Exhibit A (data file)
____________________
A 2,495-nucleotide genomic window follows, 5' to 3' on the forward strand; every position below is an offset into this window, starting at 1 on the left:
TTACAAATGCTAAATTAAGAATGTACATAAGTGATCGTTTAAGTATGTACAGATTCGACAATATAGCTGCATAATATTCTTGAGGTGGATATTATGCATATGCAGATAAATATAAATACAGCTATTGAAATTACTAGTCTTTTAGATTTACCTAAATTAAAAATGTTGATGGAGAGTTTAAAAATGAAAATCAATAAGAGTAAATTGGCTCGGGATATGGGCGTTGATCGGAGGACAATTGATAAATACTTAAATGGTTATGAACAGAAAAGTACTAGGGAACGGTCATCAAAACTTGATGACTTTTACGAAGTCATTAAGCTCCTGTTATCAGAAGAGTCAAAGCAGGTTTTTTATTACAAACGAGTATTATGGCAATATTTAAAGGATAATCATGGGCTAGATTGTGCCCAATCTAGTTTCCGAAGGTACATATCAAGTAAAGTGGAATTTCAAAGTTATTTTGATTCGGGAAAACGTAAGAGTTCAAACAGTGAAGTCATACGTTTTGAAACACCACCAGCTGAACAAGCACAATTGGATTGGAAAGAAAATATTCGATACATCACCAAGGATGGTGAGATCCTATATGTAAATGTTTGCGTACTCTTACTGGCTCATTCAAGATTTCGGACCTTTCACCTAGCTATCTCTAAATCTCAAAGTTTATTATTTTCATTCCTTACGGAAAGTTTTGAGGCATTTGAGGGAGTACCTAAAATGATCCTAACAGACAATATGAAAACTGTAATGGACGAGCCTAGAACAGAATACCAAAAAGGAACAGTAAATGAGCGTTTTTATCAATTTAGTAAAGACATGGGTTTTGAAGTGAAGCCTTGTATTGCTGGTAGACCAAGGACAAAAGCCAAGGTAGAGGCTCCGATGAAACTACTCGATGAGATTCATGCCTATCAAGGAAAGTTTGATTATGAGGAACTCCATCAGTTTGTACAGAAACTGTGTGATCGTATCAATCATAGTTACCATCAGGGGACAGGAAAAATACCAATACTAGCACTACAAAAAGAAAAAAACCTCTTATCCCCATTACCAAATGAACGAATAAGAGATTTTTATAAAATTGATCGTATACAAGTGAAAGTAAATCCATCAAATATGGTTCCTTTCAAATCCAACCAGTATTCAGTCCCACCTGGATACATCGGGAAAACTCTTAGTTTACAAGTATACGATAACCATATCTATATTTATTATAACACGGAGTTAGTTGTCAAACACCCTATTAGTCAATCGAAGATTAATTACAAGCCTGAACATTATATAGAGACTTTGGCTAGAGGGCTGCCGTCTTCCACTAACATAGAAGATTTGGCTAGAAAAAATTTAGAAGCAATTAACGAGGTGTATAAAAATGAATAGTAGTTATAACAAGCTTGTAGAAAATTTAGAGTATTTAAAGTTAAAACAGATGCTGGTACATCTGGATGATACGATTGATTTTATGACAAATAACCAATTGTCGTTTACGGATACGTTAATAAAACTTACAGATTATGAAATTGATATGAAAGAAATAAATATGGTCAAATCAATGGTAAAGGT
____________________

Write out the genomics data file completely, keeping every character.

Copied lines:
A 2,495-nucleotide genomic window follows, 5' to 3' on the forward strand; every position below is an offset into this window, starting at 1 on the left:
TTACAAATGCTAAATTAAGAATGTACATAAGTGATCGTTTAAGTATGTACAGATTCGACAATATAGCTGCATAATATTCTTGAGGTGGATATTATGCATATGCAGATAAATATAAATACAGCTATTGAAATTACTAGTCTTTTAGATTTACCTAAATTAAAAATGTTGATGGAGAGTTTAAAAATGAAAATCAATAAGAGTAAATTGGCTCGGGATATGGGCGTTGATCGGAGGACAATTGATAAATACTTAAATGGTTATGAACAGAAAAGTACTAGGGAACGGTCATCAAAACTTGATGACTTTTACGAAGTCATTAAGCTCCTGTTATCAGAAGAGTCAAAGCAGGTTTTTTATTACAAACGAGTATTATGGCAATATTTAAAGGATAATCATGGGCTAGATTGTGCCCAATCTAGTTTCCGAAGGTACATATCAAGTAAAGTGGAATTTCAAAGTTATTTTGATTCGGGAAAACGTAAGAGTTCAAACAGTGAAGTCATACGTTTTGAAACACCACCAGCTGAACAAGCACAATTGGATTGGAAAGAAAATATTCGATACATCACCAAGGATGGTGAGATCCTATATGTAAATGTTTGCGTACTCTTACTGGCTCATTCAAGATTTCGGACCTTTCACCTAGCTATCTCTAAATCTCAAAGTTTATTATTTTCATTCCTTACGGAAAGTTTTGAGGCATTTGAGGGAGTACCTAAAATGATCCTAACAGACAATATGAAAACTGTAATGGACGAGCCTAGAACAGAATACCAAAAAGGAACAGTAAATGAGCGTTTTTATCAATTTAGTAAAGACATGGGTTTTGAAGTGAAGCCTTGTATTGCTGGTAGACCAAGGACAAAAGCCAAGGTAGAGGCTCCGATGAAACTACTCGATGAGATTCATGCCTATCAAGGAAAGTTTGATTATGAGGAACTCCATCAGTTTGTACAGAAACTGTGTGATCGTATCAATCATAGTTACCATCAGGGGACAGGAAAAATACCAATACTAGCACTACAAAAAGAAAAAAACCTCTTATCCCCATTACCAAATGAACGAATAAGAGATTTTTATAAAATTGATCGTATACAAGTGAAAGTAAATCCATCAAATATGGTTCCTTTCAAATCCAACCAGTATTCAGTCCCACCTGGATACATCGGGAAAACTCTTAGTTTACAAGTATACGATAACCATATCTATATTTATTATAACACGGAGTTAGTTGTCAAACACCCTATTAGTCAATCGAAGATTAATTACAAGCCTGAACATTATATAGAGACTTTGGCTAGAGGGCTGCCGTCTTCCACTAACATAGAAGATTTGGCTAGAAAAAATTTAGAAGCAATTAACGAGGTGTATAAAAATGAATAGTAGTTATAACAAGCTTGTAGAAAATTTAGAGTATTTAAAGTTAAAACAGATGCTGGTACATCTGGATGATACGATTGATTTTATGACAAATAACCAATTGTCGTTTACGGATACGTTAATAAAACTTACAGATTATGAAATTGATATGAAAGAAATAAATATGGTCAAATCAATGGTAAAGGT